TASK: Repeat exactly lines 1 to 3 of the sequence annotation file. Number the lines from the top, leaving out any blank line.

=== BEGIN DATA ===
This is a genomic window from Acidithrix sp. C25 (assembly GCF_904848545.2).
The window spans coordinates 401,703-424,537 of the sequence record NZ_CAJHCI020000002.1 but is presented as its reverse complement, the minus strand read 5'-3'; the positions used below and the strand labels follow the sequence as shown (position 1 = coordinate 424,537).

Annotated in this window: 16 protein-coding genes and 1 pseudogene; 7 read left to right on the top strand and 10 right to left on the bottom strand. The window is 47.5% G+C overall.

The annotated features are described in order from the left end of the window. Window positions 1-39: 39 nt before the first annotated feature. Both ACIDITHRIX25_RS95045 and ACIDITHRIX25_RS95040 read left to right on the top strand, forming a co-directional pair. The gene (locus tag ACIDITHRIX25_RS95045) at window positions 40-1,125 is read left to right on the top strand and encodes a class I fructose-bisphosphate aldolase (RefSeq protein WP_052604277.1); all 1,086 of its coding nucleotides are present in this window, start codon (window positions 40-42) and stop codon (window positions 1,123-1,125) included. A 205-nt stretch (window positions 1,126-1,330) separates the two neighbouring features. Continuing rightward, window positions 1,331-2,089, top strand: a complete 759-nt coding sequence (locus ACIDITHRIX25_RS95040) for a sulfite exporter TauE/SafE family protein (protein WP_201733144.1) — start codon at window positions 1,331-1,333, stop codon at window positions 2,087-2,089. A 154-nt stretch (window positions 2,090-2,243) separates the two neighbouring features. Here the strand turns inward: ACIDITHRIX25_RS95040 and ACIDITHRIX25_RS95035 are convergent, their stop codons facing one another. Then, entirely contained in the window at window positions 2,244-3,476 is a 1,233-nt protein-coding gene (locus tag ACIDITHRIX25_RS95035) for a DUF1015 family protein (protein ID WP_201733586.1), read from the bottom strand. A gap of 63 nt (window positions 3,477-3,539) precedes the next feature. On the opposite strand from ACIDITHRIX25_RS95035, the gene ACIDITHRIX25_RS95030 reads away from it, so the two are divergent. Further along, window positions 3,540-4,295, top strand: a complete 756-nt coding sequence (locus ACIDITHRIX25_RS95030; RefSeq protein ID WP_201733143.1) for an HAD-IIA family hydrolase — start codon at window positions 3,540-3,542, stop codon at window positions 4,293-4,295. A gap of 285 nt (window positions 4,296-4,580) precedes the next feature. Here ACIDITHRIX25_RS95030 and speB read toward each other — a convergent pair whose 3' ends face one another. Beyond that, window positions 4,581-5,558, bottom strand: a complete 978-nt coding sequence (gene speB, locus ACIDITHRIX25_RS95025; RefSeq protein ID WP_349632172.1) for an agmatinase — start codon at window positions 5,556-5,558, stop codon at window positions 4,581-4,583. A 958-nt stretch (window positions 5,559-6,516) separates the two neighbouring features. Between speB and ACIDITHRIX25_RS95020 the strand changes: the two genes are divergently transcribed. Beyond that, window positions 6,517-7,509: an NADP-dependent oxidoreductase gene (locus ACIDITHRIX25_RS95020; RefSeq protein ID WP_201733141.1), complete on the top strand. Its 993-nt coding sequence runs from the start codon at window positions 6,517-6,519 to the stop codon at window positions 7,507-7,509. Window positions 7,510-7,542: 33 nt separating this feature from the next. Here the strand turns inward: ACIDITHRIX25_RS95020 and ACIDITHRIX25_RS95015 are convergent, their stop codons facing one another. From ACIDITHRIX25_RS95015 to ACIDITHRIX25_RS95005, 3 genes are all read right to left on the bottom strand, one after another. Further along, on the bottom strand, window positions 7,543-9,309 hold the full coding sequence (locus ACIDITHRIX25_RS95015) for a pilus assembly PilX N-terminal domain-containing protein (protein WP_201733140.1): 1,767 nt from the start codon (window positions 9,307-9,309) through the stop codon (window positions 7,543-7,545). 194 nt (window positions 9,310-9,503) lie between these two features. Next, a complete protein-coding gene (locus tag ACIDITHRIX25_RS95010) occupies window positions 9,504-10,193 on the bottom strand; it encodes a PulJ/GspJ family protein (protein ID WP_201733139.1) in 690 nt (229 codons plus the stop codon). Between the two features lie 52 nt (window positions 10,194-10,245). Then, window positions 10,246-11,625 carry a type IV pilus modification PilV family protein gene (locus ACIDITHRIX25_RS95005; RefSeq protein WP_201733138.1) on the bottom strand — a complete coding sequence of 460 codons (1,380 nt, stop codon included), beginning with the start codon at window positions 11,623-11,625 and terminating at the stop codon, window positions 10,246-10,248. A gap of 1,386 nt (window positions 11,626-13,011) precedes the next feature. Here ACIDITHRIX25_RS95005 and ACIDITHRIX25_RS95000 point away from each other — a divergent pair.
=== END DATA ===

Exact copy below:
This is a genomic window from Acidithrix sp. C25 (assembly GCF_904848545.2).
The window spans coordinates 401,703-424,537 of the sequence record NZ_CAJHCI020000002.1 but is presented as its reverse complement, the minus strand read 5'-3'; the positions used below and the strand labels follow the sequence as shown (position 1 = coordinate 424,537).

Annotated in this window: 16 protein-coding genes and 1 pseudogene; 7 read left to right on the top strand and 10 right to left on the bottom strand. The window is 47.5% G+C overall.